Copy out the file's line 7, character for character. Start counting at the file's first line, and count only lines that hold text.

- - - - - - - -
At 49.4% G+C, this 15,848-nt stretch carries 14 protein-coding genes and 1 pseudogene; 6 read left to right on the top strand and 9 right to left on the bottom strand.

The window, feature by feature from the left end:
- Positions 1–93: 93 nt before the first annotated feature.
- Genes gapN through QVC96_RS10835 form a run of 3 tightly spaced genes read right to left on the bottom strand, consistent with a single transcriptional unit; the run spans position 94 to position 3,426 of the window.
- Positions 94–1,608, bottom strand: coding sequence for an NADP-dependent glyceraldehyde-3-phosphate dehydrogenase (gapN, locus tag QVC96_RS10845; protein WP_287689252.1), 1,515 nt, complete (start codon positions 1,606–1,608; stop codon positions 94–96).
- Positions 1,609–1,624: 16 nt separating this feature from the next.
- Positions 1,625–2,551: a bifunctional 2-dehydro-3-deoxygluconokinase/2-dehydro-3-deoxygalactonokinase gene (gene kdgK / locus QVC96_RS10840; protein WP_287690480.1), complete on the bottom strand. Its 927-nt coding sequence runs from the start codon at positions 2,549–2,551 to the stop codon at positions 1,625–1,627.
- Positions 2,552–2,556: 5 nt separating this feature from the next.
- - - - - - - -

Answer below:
- Positions 1,625–2,551: a bifunctional 2-dehydro-3-deoxygluconokinase/2-dehydro-3-deoxygalactonokinase gene (gene kdgK / locus QVC96_RS10840; protein WP_287690480.1), complete on the bottom strand. Its 927-nt coding sequence runs from the start codon at positions 2,549–2,551 to the stop codon at positions 1,625–1,627.